Garbage!

Garbage in Japan, if you will forgive the expression, is a mess.

It is the nation which has come the closest to achieving a zero-waste society.  In fact, some smaller villages in the countryside have already chosen the year 2009 as the date by when every single scrap of refuse will be mulched, reused, or recycled.  Everything.

This is an amazing achievement, and the rest of the world would do well to follow Japan’s example, but it comes at a small cost: sheer annoyance.

Those hard-working villagers are required to clean and sort their garbage into 39 different piles, each pile with a different pick-up schedule.  Different types of garbage must be handled differently, as well – meat and vegetable matter must be seperated and stored seperately, for example.

When I first came here, I thought that I was in a sort of environmentalist’s heaven.  I certainly seemed that way, but there is another side to Japan’s good intentions – they are invariably paved with beaurocracy.

In Tokyo, we have not moved to the 39 different categories of garbage.  We have even less than Nagoya’s  six (at last count).  Here, we have only Recyclable, Combustible, and Non-Combustible.  Simple, right?  Not so.  The handy fold-out chart that the local ward office provides to every incoming gaijin (foreigner) looks straightforward enough, and you will fool yourself into thinking that you have got it right.  Then, one day, you hear a rapping at your door.  Evidently, everyone in the neighborhood has been furious at you for the last nine months because you have been disposing of a newspaper journal with staples in the binding with the recylcable newsprint.  They just stopped by to return your offending materials.

How did they know it was you?  They looked through your trash until they found your address.  Or they stake out the disposal area.

Where is it written that newsprint with staples can not be disposed of with other newsprint?  OK, on this one, I admit, it is written on the poster, albeit in a very hard-to-find and illogical location.  But there are other rules that are not to be found anywhere on the poster.  "How are we supposed to know these?" I ask.  "You just know."

Why didn’t they tell you nine months ago?  Why wait until now?  Well, I believe that this is related to the fact that we are foreigners.  My reasoning is as follows:

If you inspect the garbage of the good and pure Japanese people, you will discover that there are just as many lazy, careless Japanese as there are lazy, careless gaijin, if not more!  No one seems to be picking apart Nihonjin garbage and returning it to them!

The reason for this discrepency that gaijin are scrutinized carefully in matters of the neighborhood.  The slightest infractions have heavy repurcussions.  Some gaijin truly couldn’t give a shit about how their refuse is disposed, and it shows in their home countries.  But most of us do try hard to cope with the constantly changing regulations and pickup schedules because of this scrutiny.  From my point of view, saving up evidence of a problem for nine months only serves to make it a bigger problem than it is – it turns me into a habitual offender, when really I think I am one of the most adept garbage-sorting gaijin around (though I am shocked to find that only in Japan can this be a source of pride).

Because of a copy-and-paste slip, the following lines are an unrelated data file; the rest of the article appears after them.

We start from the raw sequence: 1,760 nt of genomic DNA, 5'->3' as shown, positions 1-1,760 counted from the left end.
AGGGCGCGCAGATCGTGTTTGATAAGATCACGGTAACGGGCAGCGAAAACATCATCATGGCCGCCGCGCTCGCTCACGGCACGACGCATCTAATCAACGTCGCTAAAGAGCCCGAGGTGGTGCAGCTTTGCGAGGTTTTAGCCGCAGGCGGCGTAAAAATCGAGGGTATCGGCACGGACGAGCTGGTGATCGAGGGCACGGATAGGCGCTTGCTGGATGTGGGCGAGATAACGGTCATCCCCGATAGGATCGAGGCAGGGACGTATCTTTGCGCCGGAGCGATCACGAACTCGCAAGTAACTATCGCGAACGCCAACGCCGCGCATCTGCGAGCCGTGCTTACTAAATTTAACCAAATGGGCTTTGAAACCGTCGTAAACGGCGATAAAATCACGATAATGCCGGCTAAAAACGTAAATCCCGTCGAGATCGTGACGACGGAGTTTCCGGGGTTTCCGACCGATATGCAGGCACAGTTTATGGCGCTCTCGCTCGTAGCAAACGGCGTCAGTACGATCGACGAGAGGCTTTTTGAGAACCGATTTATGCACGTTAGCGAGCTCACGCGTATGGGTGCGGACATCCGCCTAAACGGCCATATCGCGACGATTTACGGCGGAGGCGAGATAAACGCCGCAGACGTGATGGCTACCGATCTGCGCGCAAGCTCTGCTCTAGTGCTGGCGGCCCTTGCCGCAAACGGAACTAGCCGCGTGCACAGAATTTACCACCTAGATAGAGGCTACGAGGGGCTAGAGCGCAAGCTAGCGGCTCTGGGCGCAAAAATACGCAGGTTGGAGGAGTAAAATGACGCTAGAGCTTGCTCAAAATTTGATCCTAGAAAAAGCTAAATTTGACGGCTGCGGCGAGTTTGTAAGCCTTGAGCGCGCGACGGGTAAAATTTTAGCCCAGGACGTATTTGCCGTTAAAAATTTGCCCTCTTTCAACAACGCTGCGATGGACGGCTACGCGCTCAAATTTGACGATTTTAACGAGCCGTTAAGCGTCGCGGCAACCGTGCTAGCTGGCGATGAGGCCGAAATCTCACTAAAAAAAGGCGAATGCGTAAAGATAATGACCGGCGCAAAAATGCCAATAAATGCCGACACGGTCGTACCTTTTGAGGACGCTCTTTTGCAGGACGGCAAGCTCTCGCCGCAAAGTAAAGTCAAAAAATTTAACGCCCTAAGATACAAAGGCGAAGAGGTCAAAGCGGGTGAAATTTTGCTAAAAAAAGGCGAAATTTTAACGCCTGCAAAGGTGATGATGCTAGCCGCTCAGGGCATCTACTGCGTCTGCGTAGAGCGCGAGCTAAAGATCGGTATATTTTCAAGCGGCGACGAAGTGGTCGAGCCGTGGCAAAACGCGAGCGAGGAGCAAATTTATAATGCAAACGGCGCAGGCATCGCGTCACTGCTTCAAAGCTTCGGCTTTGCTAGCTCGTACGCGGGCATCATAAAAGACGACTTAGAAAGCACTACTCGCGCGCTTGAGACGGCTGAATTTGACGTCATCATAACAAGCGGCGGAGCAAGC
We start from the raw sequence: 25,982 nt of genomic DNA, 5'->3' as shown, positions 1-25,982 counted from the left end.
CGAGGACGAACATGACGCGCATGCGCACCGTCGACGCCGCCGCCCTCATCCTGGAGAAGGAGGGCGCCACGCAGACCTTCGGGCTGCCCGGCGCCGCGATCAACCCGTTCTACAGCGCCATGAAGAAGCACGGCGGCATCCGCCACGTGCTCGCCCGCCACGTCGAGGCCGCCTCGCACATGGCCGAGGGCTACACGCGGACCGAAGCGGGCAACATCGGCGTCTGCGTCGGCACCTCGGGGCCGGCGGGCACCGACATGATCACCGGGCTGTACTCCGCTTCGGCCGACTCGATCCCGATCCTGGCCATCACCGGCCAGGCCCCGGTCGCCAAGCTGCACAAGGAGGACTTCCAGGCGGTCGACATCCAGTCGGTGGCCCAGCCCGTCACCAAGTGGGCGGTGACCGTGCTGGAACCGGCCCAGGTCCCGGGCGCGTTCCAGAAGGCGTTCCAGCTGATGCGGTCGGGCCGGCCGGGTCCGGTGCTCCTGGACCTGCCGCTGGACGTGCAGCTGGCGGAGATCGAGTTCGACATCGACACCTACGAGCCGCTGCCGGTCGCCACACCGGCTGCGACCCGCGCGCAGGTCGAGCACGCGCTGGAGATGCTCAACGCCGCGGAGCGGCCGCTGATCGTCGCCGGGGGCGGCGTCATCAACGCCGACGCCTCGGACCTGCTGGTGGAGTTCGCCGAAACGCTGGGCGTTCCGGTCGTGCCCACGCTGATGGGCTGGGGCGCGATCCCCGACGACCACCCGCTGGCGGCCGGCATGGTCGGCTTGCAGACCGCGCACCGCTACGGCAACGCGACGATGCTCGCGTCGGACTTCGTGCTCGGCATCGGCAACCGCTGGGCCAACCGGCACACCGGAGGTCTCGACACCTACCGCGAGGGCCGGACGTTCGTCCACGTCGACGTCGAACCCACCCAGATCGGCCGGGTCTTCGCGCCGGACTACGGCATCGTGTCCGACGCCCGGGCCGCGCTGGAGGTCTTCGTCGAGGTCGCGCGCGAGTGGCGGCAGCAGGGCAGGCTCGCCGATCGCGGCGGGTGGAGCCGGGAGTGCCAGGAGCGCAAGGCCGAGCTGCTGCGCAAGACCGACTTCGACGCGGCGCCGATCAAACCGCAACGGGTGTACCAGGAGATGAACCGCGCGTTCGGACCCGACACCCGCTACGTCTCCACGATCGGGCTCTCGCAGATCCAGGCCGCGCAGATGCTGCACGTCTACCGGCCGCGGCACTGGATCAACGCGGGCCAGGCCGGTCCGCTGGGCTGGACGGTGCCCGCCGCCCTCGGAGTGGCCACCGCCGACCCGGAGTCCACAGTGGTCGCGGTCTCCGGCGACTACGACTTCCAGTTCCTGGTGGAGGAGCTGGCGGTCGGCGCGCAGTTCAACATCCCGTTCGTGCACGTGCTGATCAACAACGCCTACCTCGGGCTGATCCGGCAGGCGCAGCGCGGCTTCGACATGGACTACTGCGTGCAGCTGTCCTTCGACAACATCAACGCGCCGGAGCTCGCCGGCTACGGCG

I wonder how my neighbors would react one day if I were to show up at their door to show them how poorly sorted their garbage is.

I close on this stupid tidbit: I think that despite all the environmental hoopla, the Japanese flush their condoms.  Why?  To avoid the embarassement of having one of the neigborhood garbage monitors coming across it on a spot-check.  I think it is a little silly to think of saving the environment as a matter of manners, but I must always remeber… I am the foreigner here.  For example, in Japan, the dangers of smoking are widely known. 

Emphysema?  Lung cancer?  Respiratory illness? 

No way – what are you talking about?  I mean the real dangers of smoking.  I quote from an actual anti-smoking campaign on the subways: "A lit cigarette is carried at the same level as a child’s face."  The dangers of juvenile second degree burns caused by smoking.  Think about it won’t you?  Rude, indeed.

2 thoughts on “Garbage!

  1. remember once i told u about the strange adds on yamanote-sen? i meant these exact same anti-smoking ones, and i’m glad you have even cited one of them 🙂

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  2. Strange, isn’t it? For the Japanese, great ills can be reduced to a question of ettiquette. Does it speak to the trivial nature of our own bugbears or to the importance of Japanese ettiquette? What would the Japanese do if the world were to suggest that hunting whales was terribly rude? Or that it is a little unseemly to avoid formal apologies for specific actions taken against korea in the last century?

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